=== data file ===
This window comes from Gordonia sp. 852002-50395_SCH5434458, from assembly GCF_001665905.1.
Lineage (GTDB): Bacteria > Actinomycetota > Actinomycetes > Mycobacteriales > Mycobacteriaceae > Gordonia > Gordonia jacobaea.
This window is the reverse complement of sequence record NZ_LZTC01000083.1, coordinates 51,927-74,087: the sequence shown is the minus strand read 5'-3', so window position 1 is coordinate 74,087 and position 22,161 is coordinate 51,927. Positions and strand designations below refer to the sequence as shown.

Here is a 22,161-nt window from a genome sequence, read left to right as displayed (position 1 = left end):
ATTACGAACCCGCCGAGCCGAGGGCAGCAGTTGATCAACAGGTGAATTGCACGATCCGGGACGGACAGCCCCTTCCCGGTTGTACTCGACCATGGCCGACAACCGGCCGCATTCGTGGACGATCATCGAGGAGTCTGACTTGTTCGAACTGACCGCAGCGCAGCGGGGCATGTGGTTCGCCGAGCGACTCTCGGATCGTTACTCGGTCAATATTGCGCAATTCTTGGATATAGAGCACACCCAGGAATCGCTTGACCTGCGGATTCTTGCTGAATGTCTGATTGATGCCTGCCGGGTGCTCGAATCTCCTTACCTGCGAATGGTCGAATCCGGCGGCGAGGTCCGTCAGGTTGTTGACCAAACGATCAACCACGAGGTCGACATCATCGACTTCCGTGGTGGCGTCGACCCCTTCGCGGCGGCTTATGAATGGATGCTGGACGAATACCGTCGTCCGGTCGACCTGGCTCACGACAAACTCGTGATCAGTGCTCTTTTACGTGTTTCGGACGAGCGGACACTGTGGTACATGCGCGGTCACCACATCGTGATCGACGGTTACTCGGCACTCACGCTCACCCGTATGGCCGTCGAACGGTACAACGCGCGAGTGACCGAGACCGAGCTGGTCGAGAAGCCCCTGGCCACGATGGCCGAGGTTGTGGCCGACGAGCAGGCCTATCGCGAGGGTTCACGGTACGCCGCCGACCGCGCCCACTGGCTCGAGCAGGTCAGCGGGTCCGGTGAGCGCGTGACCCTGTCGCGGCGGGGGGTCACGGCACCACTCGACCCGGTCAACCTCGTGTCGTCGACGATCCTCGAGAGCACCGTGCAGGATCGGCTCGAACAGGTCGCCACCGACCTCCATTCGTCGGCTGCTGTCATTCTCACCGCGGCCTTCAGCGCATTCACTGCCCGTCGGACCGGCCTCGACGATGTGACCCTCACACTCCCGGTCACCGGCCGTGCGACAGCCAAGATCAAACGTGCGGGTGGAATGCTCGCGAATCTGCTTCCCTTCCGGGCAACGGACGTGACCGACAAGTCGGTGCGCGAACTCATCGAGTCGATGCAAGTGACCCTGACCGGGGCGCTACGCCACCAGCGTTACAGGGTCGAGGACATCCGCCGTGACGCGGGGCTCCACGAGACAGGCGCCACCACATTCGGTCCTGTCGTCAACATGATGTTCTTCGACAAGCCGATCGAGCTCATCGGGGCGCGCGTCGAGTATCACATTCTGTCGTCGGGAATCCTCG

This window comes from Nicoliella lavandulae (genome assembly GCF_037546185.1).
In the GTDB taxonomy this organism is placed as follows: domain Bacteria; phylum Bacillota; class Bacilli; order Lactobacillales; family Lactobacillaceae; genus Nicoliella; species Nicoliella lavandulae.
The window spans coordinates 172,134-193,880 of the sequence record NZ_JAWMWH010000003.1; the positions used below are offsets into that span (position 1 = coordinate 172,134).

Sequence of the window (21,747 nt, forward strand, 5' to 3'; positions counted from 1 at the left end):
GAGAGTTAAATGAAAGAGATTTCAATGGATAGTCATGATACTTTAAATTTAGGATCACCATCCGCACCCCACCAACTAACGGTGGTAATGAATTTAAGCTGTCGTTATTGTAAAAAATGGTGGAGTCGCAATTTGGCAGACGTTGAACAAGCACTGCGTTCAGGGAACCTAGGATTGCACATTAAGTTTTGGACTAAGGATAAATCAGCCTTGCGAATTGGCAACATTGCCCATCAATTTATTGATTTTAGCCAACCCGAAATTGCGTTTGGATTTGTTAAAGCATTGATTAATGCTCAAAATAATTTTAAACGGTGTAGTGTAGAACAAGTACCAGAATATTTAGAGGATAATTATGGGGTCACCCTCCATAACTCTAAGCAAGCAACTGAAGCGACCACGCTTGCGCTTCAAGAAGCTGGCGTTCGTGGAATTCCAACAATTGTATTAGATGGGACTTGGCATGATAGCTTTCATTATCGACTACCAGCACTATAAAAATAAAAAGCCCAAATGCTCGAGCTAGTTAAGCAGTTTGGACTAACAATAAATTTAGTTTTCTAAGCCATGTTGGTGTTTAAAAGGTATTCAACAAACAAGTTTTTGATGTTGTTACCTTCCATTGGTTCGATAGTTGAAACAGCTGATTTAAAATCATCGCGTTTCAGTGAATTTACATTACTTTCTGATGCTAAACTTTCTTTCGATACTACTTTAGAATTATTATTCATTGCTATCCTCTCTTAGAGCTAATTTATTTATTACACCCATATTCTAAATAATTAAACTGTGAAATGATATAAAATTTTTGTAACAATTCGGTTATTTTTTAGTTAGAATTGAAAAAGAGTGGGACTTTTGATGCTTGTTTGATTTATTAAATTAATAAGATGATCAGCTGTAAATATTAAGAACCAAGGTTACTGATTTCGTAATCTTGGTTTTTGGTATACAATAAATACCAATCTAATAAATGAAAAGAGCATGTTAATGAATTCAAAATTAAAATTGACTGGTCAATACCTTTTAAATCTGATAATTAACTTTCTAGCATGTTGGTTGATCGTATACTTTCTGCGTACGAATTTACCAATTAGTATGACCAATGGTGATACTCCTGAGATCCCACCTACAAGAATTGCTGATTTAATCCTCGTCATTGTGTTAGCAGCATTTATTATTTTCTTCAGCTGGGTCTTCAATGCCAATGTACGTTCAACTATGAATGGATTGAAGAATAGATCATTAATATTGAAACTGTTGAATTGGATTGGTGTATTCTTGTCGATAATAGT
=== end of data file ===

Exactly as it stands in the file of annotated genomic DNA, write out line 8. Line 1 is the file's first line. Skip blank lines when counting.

The window spans coordinates 172,134-193,880 of the sequence record NZ_JAWMWH010000003.1; the positions used below are offsets into that span (position 1 = coordinate 172,134).